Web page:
Monday, July 27, 2009

Reactive Hypoglycemia

I met with my doctor today about the low blood sugar issues I've been experiencing over the past couple weeks (longer, really). He agreed with me that it's reactive hypoglycemia. Which basically means that after I eat a meal or snack that's basically all carbs with no protein or fat to balance it, I'm going to have a spike in my blood sugar which will then dramatically fall very low within a couple hours of eating.

The cure: stop eating crappy carbs for meals! Duh!

When I eat like I should - protein first, moderate carbs - then my blood sugar remains level and within normal ranges. But if I choose a carb heavy meal (like oatmeal or a Fiber One pop tart or a slice of pizza) - then I'm going to have a hypoglycemia reaction. Which basically means that I need to follow the golden rules of WLS just like I always should have been doing.

Protein first and always.

So if I have a piece of fruit, I need to balance it with some type of protein like cheese or sliced of deli turkey. If I have oatmeal I need to add a scoop of protein powder to it, or have some meat or protein bar with it. Which is what I normally do. Exept that I've been a bit rebellious these past few weeks and I've now paid the price for it. (I'll write about the rebellion later.)

Doc wrote me a Rx for a glucose monitor and test strips. He doesn't think insurance will pay for it because it's not diabetes, but I'm going to try to get it anyway. If I can't, then I'll just pay out of pocket for the supplies so I at least have it on hand in case I need it.

The more I'm reading about reactive hypoglycemia, the more I'm finding that it's a common side effect of gastric bypass surgery. I knew it was a risk before surgery, but it wasn't really a concern back then. I'm glad it's not a total surprise to me, I guess. Its easily controlled and I just need to be prepared in the future if I have an episode while I'm out (carrying glucose tablets or lifesavers with me at all times). Otherwise, I guess it's not that big of a deal -- just something new to live with. :-)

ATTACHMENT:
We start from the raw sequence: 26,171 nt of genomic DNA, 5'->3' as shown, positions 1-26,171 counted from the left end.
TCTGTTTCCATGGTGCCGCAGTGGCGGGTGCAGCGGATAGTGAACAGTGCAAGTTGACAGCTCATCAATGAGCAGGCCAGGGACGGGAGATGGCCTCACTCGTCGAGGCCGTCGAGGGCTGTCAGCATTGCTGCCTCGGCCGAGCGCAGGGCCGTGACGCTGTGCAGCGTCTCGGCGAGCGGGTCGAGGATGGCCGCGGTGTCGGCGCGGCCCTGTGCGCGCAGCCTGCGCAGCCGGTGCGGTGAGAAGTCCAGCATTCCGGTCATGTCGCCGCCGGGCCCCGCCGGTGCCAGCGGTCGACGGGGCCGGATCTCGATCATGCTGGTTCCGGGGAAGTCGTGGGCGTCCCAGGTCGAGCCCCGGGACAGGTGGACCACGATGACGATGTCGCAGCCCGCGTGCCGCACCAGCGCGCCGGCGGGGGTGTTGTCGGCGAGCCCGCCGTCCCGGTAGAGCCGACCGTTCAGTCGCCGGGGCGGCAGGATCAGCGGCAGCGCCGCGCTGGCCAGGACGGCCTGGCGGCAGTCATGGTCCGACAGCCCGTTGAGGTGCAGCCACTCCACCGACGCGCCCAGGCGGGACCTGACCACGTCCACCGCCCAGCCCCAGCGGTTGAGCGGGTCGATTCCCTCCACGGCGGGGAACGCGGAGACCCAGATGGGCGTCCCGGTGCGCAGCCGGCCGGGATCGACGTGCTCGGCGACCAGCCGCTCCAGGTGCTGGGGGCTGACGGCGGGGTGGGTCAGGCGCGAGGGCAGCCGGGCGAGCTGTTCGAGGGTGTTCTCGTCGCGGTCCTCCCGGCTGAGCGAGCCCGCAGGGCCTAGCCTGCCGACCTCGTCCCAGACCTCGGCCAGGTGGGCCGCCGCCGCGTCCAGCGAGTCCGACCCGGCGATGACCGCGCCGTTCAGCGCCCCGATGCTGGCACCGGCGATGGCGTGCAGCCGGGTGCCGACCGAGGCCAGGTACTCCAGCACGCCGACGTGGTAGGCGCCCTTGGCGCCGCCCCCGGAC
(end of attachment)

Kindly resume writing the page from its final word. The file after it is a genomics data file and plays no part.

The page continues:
1. heya Pam

    I get the same result sometimes from sugar. A piece of chocolate or ice cream and an hour later, I am shaky and hungry. The doc explained that to me and it was the exact thing you just mentioned.

  2. Oh man, that oatmeal (minus protein powder) can make me have the shakes! And I don't mean protein shakes, I mean "episodes" for lack of better word. Reactive hypoglycemia! Whew. It kicks yer tail.

  3. If I had not read posts like yours beforehand, I would have thought I was dying the first time I experienced the dizziness and shaking of reactive hypo. A couple of those episodes and I began to think more before reaching for an easy high-carb snack. Fortunately it is something we can control.

  4. Your blog keeps getting better and better! Your older articles are not as good as newer ones you have a lot more creativity and originality now keep it up!

  5. I have been dealing with this "affliction" since 1993 and every now and then, I fool myself into believing that it's not real, or it won't happen this time. Wrong, unless I have eaten something with protein prior to having something with sugar (even fruits) I will get one or more of the following: hot flush, shakes, lethargy, the list goes on and on. Also I find that if I am on the heavier end of my weight scale, the episodes are much worse.

  6. I mentioned over a year ago, a year after my bypass, to my consultant that i was suffering hypos and he told me this was new to him and to go home and sort myself out!!! I havnt been back in my second year because I felt a fool and maybe i was imagining it. Today has been really bad could not drive myself home, even had chest pain, wanted to cry. thought there must be someone else suffering from these hypos and decided to take five and go online. What a relief to read your article and to know i can do something about it. please keep writing.

  7. Maria - you are not alone! There are many of us suffering from reactive hypoglycemia. And I know exactly how you feel about a medical professional doubting us. I went to an endocrinologist who is suppose to specialize in blood sugar issues and I was told "there's no such thing as reactive hypoglycemia" - needless to say anything he advised after that comment was taken with a grain of salt. I hope my article here gives you some insight and help in getting your blood sugar crashes under control.

    1. I want to thank you, i have been dealing with this for months and did not know what it was, my doc sent me to this website and after reading this i know i am not crazy now, wow such a relief!!

  8. Does anyone experience anxiety from their reactively hypoglycemia?


Related Posts

Related Posts with Thumbnails